8 Questions With Lawrence Ng: He's afraid of blood

PHOTO: The New Paper

To this day, Hong Kong actor Lawrence Ng has TV fans calling him Dr Paul Ching, his character in the popular TVB medical drama series Healing Hands, which ran for three seasons (1998, 2000, 2005).

With his spectacles and genteel features, he looks every bit like the sensitive neurosurgeon he played in the show, but he says he could never be a doctor off-screen.

The 51-year-old says in mock horror: "I'm afraid of blood. I feel disgusted when I watch real operations. I can't imagine myself holding a scalpel to operate on a person.

"I'm okay when I'm acting because I know we are using fake blood," he adds. Last year, he divorced his Chinese actress wife Yugo Shi Yangzi, with whom he has a six-year-old daughter.

He was in town last week for a fan meet held by StarHub and Hong Kong TV broadcaster TVB to celebrate Singapore's Golden Jubilee.

In the lead-up to the StarHub TVB awards in October, more TVB artists will hold meet-and-greet sessions here. There will also be exhibitions showcasing TVB drama props and costumes.

Ng was not always Mr Nice Guy. He played a promiscuous scholar in the soft-porn movie Sex And Zen (1991), a corrupt lawyer in the period movie Hail The Judge (1994), as well as baddies in TV dramas, such as an unfilial son in The Feud Of Two Brothers (1986).

Playing the likeable Dr Ching in Healing Hands gave his image a scrub-down and he went on to play positive leading man roles, including reprising a doctor in the medical drama The Hippocratic Crush II (2013). Last year, he played a correctional services officer in the prison drama Tomorrow Is Another Day.

1) Having filmed three seasons of medical drama Healing Hands and the second season of The Hippocratic Crush, how much medical knowledge did you pick up?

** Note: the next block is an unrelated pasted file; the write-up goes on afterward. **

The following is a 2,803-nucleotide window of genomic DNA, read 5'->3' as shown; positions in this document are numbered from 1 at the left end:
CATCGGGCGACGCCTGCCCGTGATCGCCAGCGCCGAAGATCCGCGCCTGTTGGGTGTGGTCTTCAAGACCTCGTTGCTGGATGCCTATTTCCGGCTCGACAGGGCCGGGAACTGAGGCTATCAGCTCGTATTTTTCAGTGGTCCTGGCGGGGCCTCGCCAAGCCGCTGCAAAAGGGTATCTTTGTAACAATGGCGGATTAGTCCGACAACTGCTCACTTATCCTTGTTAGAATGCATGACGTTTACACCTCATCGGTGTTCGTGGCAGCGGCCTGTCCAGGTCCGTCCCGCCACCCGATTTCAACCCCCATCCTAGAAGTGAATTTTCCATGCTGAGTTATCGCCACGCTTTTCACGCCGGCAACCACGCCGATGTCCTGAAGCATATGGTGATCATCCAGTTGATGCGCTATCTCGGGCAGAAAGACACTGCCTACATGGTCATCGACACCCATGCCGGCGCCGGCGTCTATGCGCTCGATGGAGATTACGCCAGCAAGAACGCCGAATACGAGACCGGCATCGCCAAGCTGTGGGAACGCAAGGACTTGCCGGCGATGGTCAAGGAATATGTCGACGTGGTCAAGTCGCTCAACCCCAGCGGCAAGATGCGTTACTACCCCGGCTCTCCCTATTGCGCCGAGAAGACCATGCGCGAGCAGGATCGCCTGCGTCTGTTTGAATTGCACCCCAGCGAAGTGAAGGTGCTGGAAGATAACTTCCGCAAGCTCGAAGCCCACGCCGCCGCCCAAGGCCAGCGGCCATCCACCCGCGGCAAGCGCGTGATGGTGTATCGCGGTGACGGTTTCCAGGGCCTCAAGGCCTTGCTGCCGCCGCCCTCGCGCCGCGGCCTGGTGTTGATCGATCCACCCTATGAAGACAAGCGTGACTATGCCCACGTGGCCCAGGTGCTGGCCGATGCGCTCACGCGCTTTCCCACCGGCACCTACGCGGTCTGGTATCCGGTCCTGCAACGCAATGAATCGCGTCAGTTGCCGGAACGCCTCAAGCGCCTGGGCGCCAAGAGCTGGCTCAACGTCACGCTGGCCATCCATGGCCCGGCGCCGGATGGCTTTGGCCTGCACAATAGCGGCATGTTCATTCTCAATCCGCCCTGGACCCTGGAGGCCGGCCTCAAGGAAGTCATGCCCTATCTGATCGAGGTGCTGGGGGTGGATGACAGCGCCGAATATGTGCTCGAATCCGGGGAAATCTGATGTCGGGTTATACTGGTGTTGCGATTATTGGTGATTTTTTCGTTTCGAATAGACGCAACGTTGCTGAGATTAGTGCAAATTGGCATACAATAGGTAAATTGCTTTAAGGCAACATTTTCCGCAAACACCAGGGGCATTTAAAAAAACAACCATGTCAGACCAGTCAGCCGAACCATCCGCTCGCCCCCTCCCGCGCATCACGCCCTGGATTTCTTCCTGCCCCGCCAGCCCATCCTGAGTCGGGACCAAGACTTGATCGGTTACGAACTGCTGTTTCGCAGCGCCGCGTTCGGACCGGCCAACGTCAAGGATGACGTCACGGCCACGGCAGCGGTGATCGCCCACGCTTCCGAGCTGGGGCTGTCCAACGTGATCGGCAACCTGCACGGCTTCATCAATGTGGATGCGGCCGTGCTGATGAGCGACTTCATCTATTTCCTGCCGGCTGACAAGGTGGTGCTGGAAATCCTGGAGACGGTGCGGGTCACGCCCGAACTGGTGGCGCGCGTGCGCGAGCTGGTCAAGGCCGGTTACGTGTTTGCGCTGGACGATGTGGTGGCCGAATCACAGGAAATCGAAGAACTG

During filming, there were doctors giving us guidance. We were just playing doctors, so we didn't have to commit all that information to memory. I'd often forget everything the next day.

2) You acted alongside singer Kit Chan in Healing Hands II (2000). What was she like on the set?

She's happy-go-lucky and friendly. She invited me to watch her musical Snow.Wolf.Lake, which starred Cantopop superstar Jacky Cheung.

I was blown away by her singing. It's a pity she was eliminated on the singing reality programme I Am A Singer (2015). But I feel she is already a winner.

3) You're often seen bespectacled in your TV roles such as Dr Paul Ching in Healing Hands. Do you prefer seeing yourself with or without glasses?

I am short-sighted, so I need glasses. TV producers feel that I look better with them. I take them off when I do period dramas.

I wear glasses on my days off. I wear contact lens only when I do sports or go cycling.

4) Do you prefer playing a villain or a hero?

I'd rather play a good person. I've always felt uncomfortable playing a villain. Perhaps it is because of my sense of justice - my dad was a policeman and my ambition was to be a policeman when I was young.

5) You starred in the box-office hit Sex And Zen (1991). Were you not afraid that your image would take a hit by starring in a Category III film?

I started my acting career taking on villain roles, so I didn't really have to worry about maintaining a pristine image.

6) What kind of father are you - a strict dad or a friend to your daughter?

I believe in being both a friend and a strict parent. I can be strict but I also dote on my daughter. You can't spoil kids. When she is in the wrong, I will explain to her why her behaviour was not right. I will scold her.

7) Are you looking for love again?

I do have female friends, I will still go on dates. But I'm in no hurry to find a partner.

8) How would you like to be remembered?

I hope audiences remember me for the positive energy they get from my TV roles. Students have said they are inspired to be doctors after watching me play a good doctor in dramas.


This article was first published on July 13, 2015.
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